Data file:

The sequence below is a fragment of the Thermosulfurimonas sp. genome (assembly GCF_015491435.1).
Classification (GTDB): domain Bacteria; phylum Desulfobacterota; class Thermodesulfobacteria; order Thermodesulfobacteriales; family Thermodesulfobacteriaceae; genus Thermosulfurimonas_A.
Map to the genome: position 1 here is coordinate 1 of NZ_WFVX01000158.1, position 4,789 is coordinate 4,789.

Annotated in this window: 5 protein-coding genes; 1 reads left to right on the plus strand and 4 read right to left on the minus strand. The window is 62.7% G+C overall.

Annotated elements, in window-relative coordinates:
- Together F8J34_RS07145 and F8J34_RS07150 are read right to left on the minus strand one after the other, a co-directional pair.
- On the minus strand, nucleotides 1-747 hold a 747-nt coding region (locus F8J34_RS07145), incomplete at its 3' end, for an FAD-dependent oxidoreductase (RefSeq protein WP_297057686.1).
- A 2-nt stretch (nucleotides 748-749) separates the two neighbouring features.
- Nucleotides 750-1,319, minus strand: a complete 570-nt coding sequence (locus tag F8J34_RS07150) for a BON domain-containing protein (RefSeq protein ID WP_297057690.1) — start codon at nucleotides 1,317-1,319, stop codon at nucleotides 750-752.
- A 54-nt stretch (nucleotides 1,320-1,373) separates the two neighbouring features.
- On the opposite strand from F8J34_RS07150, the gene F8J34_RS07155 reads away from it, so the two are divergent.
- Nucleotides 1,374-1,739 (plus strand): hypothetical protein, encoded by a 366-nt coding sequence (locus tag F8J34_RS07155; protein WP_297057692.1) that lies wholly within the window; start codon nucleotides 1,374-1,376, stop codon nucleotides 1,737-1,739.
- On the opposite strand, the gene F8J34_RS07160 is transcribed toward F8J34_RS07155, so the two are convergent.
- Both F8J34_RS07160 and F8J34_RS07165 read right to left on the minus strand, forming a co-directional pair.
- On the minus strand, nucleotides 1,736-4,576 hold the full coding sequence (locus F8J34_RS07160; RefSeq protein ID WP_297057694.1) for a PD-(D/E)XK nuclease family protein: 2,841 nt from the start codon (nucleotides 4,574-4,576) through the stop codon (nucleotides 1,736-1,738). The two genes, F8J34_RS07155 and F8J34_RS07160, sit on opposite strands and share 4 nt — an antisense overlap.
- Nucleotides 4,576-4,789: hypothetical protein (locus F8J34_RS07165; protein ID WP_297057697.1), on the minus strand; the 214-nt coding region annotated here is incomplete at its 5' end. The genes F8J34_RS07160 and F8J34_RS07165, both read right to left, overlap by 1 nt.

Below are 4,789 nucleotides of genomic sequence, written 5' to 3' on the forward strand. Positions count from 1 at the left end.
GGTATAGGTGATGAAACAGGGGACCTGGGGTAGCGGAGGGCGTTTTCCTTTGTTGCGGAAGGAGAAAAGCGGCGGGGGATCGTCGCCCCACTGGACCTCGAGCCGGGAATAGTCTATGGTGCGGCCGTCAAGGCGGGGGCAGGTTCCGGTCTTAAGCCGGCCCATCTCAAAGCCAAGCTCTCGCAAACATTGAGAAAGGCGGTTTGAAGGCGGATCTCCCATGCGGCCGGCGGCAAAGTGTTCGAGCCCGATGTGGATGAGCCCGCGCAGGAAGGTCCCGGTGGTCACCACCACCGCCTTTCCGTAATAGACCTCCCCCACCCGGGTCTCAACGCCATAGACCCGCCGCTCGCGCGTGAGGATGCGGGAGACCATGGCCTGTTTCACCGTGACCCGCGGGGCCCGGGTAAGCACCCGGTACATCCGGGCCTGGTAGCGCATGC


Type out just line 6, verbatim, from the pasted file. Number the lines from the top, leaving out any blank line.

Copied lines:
- Together F8J34_RS07145 and F8J34_RS07150 are read right to left on the minus strand one after the other, a co-directional pair.